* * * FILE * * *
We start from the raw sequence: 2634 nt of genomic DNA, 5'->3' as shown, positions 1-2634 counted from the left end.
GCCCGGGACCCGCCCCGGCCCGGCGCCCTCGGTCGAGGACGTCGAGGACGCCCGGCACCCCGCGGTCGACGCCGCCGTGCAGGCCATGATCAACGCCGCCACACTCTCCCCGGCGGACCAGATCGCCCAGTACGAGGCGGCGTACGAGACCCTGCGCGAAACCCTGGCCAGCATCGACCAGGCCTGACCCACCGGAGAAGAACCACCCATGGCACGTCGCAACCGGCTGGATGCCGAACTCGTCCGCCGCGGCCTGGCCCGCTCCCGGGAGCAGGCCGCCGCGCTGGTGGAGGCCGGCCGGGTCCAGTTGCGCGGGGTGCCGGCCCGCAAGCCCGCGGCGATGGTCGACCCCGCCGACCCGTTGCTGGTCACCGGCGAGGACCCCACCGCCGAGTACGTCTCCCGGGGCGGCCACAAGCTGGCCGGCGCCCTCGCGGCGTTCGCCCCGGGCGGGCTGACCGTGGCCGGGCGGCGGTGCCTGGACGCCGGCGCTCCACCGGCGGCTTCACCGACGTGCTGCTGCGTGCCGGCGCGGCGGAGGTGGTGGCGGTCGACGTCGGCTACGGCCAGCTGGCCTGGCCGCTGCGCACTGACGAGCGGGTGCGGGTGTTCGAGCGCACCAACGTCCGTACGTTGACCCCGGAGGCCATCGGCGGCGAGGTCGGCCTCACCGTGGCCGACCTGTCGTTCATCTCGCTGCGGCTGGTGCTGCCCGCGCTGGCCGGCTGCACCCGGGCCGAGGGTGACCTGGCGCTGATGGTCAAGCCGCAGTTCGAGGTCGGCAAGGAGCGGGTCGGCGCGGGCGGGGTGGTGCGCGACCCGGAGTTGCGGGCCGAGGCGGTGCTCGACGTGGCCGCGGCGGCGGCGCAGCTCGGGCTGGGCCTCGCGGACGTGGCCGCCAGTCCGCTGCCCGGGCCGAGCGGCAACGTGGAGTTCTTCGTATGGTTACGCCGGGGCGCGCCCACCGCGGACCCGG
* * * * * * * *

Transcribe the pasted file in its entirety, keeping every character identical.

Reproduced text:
We start from the raw sequence: 2634 nt of genomic DNA, 5'->3' as shown, positions 1-2634 counted from the left end.
GCCCGGGACCCGCCCCGGCCCGGCGCCCTCGGTCGAGGACGTCGAGGACGCCCGGCACCCCGCGGTCGACGCCGCCGTGCAGGCCATGATCAACGCCGCCACACTCTCCCCGGCGGACCAGATCGCCCAGTACGAGGCGGCGTACGAGACCCTGCGCGAAACCCTGGCCAGCATCGACCAGGCCTGACCCACCGGAGAAGAACCACCCATGGCACGTCGCAACCGGCTGGATGCCGAACTCGTCCGCCGCGGCCTGGCCCGCTCCCGGGAGCAGGCCGCCGCGCTGGTGGAGGCCGGCCGGGTCCAGTTGCGCGGGGTGCCGGCCCGCAAGCCCGCGGCGATGGTCGACCCCGCCGACCCGTTGCTGGTCACCGGCGAGGACCCCACCGCCGAGTACGTCTCCCGGGGCGGCCACAAGCTGGCCGGCGCCCTCGCGGCGTTCGCCCCGGGCGGGCTGACCGTGGCCGGGCGGCGGTGCCTGGACGCCGGCGCTCCACCGGCGGCTTCACCGACGTGCTGCTGCGTGCCGGCGCGGCGGAGGTGGTGGCGGTCGACGTCGGCTACGGCCAGCTGGCCTGGCCGCTGCGCACTGACGAGCGGGTGCGGGTGTTCGAGCGCACCAACGTCCGTACGTTGACCCCGGAGGCCATCGGCGGCGAGGTCGGCCTCACCGTGGCCGACCTGTCGTTCATCTCGCTGCGGCTGGTGCTGCCCGCGCTGGCCGGCTGCACCCGGGCCGAGGGTGACCTGGCGCTGATGGTCAAGCCGCAGTTCGAGGTCGGCAAGGAGCGGGTCGGCGCGGGCGGGGTGGTGCGCGACCCGGAGTTGCGGGCCGAGGCGGTGCTCGACGTGGCCGCGGCGGCGGCGCAGCTCGGGCTGGGCCTCGCGGACGTGGCCGCCAGTCCGCTGCCCGGGCCGAGCGGCAACGTGGAGTTCTTCGTATGGTTACGCCGGGGCGCGCCCACCGCGGACCCGG